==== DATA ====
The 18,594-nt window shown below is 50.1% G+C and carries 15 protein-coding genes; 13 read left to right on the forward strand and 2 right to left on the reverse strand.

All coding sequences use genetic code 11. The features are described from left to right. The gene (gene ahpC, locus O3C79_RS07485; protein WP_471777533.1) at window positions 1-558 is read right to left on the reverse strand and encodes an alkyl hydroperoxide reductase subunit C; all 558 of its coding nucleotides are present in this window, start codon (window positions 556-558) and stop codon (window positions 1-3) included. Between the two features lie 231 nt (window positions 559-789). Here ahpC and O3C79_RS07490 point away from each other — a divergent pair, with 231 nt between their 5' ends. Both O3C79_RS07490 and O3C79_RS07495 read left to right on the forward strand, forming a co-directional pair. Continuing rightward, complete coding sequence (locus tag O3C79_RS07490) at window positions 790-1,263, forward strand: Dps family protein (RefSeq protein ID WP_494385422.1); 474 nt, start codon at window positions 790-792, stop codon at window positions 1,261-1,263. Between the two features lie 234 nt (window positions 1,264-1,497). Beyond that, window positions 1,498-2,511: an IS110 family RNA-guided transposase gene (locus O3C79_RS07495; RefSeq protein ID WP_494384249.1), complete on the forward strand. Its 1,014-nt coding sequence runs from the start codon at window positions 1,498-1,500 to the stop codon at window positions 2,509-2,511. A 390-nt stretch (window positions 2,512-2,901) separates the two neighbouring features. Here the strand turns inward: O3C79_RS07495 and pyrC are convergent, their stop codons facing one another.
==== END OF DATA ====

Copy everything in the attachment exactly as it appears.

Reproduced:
The 18,594-nt window shown below is 50.1% G+C and carries 15 protein-coding genes; 13 read left to right on the forward strand and 2 right to left on the reverse strand.

All coding sequences use genetic code 11. The features are described from left to right. The gene (gene ahpC, locus O3C79_RS07485; protein WP_471777533.1) at window positions 1-558 is read right to left on the reverse strand and encodes an alkyl hydroperoxide reductase subunit C; all 558 of its coding nucleotides are present in this window, start codon (window positions 556-558) and stop codon (window positions 1-3) included. Between the two features lie 231 nt (window positions 559-789). Here ahpC and O3C79_RS07490 point away from each other — a divergent pair, with 231 nt between their 5' ends. Both O3C79_RS07490 and O3C79_RS07495 read left to right on the forward strand, forming a co-directional pair. Continuing rightward, complete coding sequence (locus tag O3C79_RS07490) at window positions 790-1,263, forward strand: Dps family protein (RefSeq protein ID WP_494385422.1); 474 nt, start codon at window positions 790-792, stop codon at window positions 1,261-1,263. Between the two features lie 234 nt (window positions 1,264-1,497). Beyond that, window positions 1,498-2,511: an IS110 family RNA-guided transposase gene (locus O3C79_RS07495; RefSeq protein ID WP_494384249.1), complete on the forward strand. Its 1,014-nt coding sequence runs from the start codon at window positions 1,498-1,500 to the stop codon at window positions 2,509-2,511. A 390-nt stretch (window positions 2,512-2,901) separates the two neighbouring features. Here the strand turns inward: O3C79_RS07495 and pyrC are convergent, their stop codons facing one another.